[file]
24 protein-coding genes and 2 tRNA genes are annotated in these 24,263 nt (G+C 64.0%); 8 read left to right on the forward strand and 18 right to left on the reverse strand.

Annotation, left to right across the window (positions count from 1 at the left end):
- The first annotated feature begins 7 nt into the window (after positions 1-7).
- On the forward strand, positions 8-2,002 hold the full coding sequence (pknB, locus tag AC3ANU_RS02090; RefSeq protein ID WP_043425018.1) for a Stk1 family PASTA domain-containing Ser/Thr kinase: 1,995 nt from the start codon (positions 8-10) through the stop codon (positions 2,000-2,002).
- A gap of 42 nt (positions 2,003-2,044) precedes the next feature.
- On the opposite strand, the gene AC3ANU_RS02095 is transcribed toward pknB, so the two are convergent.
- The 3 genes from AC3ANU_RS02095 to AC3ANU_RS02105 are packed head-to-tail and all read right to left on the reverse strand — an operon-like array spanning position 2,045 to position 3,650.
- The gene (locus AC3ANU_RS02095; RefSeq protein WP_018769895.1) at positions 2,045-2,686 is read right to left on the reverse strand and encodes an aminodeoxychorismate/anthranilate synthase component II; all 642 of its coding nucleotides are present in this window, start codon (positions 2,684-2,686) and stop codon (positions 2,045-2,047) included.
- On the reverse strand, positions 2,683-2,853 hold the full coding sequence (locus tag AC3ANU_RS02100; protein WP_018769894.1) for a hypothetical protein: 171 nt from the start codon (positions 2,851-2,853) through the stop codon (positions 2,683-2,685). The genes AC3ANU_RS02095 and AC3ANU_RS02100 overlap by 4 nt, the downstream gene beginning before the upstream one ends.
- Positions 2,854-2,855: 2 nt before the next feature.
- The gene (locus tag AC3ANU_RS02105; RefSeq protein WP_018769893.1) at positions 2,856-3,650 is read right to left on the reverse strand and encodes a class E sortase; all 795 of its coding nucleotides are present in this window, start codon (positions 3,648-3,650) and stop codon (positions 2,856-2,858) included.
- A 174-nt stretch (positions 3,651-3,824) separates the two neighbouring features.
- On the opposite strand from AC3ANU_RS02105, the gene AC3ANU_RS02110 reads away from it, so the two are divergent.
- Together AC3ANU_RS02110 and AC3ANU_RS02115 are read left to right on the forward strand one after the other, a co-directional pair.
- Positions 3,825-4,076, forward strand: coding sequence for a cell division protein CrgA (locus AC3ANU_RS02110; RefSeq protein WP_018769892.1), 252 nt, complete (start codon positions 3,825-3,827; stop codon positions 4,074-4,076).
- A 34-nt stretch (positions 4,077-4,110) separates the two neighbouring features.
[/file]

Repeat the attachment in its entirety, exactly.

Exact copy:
24 protein-coding genes and 2 tRNA genes are annotated in these 24,263 nt (G+C 64.0%); 8 read left to right on the forward strand and 18 right to left on the reverse strand.

Annotation, left to right across the window (positions count from 1 at the left end):
- The first annotated feature begins 7 nt into the window (after positions 1-7).
- On the forward strand, positions 8-2,002 hold the full coding sequence (pknB, locus tag AC3ANU_RS02090; RefSeq protein ID WP_043425018.1) for a Stk1 family PASTA domain-containing Ser/Thr kinase: 1,995 nt from the start codon (positions 8-10) through the stop codon (positions 2,000-2,002).
- A gap of 42 nt (positions 2,003-2,044) precedes the next feature.
- On the opposite strand, the gene AC3ANU_RS02095 is transcribed toward pknB, so the two are convergent.
- The 3 genes from AC3ANU_RS02095 to AC3ANU_RS02105 are packed head-to-tail and all read right to left on the reverse strand — an operon-like array spanning position 2,045 to position 3,650.
- The gene (locus AC3ANU_RS02095; RefSeq protein WP_018769895.1) at positions 2,045-2,686 is read right to left on the reverse strand and encodes an aminodeoxychorismate/anthranilate synthase component II; all 642 of its coding nucleotides are present in this window, start codon (positions 2,684-2,686) and stop codon (positions 2,045-2,047) included.
- On the reverse strand, positions 2,683-2,853 hold the full coding sequence (locus tag AC3ANU_RS02100; protein WP_018769894.1) for a hypothetical protein: 171 nt from the start codon (positions 2,851-2,853) through the stop codon (positions 2,683-2,685). The genes AC3ANU_RS02095 and AC3ANU_RS02100 overlap by 4 nt, the downstream gene beginning before the upstream one ends.
- Positions 2,854-2,855: 2 nt before the next feature.
- The gene (locus tag AC3ANU_RS02105; RefSeq protein WP_018769893.1) at positions 2,856-3,650 is read right to left on the reverse strand and encodes a class E sortase; all 795 of its coding nucleotides are present in this window, start codon (positions 3,648-3,650) and stop codon (positions 2,856-2,858) included.
- A 174-nt stretch (positions 3,651-3,824) separates the two neighbouring features.
- On the opposite strand from AC3ANU_RS02105, the gene AC3ANU_RS02110 reads away from it, so the two are divergent.
- Together AC3ANU_RS02110 and AC3ANU_RS02115 are read left to right on the forward strand one after the other, a co-directional pair.
- Positions 3,825-4,076, forward strand: coding sequence for a cell division protein CrgA (locus AC3ANU_RS02110; RefSeq protein WP_018769892.1), 252 nt, complete (start codon positions 3,825-3,827; stop codon positions 4,074-4,076).
- A 34-nt stretch (positions 4,077-4,110) separates the two neighbouring features.